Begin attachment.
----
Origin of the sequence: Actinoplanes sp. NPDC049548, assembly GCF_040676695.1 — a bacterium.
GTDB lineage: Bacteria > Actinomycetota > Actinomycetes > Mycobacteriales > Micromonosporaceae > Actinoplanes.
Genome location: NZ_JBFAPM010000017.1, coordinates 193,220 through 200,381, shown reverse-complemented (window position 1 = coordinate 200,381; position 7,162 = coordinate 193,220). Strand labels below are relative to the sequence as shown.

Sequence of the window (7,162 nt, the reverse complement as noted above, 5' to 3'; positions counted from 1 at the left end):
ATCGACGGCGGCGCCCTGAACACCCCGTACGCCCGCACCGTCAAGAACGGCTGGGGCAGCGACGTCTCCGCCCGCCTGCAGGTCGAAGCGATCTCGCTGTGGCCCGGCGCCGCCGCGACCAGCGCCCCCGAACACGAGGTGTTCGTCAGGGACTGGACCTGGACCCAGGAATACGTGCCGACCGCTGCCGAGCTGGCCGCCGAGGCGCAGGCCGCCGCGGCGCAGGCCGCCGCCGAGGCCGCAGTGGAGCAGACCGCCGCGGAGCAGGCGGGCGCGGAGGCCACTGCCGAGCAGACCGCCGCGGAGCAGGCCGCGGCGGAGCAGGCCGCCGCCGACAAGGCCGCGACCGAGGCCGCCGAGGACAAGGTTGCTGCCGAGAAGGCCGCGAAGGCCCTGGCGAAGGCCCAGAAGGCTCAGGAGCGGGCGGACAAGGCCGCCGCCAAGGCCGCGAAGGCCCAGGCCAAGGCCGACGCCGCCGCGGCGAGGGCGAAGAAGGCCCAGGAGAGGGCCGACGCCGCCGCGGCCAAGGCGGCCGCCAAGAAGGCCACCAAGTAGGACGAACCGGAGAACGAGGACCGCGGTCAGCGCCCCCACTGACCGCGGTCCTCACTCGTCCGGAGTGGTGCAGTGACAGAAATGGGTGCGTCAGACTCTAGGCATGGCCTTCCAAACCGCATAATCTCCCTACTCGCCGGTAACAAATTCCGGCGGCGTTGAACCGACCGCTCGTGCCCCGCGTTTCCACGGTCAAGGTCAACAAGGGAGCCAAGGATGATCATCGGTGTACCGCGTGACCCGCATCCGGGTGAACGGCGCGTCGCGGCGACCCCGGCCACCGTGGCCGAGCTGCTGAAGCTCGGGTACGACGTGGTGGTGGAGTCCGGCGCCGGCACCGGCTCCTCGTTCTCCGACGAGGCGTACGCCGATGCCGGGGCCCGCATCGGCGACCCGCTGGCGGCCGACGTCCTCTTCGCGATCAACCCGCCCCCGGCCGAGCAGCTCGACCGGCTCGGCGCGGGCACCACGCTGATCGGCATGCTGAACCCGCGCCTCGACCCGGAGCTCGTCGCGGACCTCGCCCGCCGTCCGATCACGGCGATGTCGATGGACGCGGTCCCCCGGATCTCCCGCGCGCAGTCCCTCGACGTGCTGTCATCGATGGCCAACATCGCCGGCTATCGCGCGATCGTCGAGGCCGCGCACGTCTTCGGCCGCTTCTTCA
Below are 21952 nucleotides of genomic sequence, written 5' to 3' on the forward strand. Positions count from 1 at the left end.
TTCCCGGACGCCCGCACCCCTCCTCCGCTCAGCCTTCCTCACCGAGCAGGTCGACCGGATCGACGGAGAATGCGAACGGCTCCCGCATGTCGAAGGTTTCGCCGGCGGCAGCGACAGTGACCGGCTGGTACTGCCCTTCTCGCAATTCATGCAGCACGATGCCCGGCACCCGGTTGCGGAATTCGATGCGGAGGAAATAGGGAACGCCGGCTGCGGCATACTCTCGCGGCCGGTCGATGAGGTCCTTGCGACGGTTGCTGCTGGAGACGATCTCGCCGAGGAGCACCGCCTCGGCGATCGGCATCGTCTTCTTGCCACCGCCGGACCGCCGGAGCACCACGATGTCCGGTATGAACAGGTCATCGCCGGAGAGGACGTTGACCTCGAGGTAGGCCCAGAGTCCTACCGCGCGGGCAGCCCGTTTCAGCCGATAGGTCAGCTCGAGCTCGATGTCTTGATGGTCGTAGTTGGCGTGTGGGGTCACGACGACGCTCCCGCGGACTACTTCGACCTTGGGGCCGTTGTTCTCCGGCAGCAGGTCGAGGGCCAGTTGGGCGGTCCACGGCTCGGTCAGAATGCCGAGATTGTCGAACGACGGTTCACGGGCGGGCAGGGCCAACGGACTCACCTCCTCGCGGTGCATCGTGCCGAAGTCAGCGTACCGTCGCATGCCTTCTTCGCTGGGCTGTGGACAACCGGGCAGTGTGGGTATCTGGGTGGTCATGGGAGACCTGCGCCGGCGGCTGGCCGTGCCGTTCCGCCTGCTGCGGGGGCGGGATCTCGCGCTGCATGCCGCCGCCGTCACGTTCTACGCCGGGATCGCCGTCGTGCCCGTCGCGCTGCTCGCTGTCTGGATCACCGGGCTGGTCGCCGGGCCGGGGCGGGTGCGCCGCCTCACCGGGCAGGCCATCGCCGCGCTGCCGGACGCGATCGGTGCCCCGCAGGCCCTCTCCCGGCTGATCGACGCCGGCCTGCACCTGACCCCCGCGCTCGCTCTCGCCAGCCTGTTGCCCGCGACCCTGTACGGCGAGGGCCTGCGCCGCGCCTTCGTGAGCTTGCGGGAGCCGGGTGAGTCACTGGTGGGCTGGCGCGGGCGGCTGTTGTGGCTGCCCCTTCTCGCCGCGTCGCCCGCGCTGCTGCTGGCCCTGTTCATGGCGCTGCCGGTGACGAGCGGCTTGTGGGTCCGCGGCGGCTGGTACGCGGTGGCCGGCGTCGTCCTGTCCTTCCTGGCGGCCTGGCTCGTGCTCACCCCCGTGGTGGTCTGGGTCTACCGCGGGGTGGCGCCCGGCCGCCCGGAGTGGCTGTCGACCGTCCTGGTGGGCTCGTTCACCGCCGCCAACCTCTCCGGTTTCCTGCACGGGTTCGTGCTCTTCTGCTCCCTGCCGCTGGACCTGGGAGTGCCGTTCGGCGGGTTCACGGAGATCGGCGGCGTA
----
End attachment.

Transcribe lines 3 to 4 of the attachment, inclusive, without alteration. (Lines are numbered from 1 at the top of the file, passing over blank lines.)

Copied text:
Genome location: NZ_JBFAPM010000017.1, coordinates 193,220 through 200,381, shown reverse-complemented (window position 1 = coordinate 200,381; position 7,162 = coordinate 193,220). Strand labels below are relative to the sequence as shown.

Sequence of the window (7,162 nt, the reverse complement as noted above, 5' to 3'; positions counted from 1 at the left end):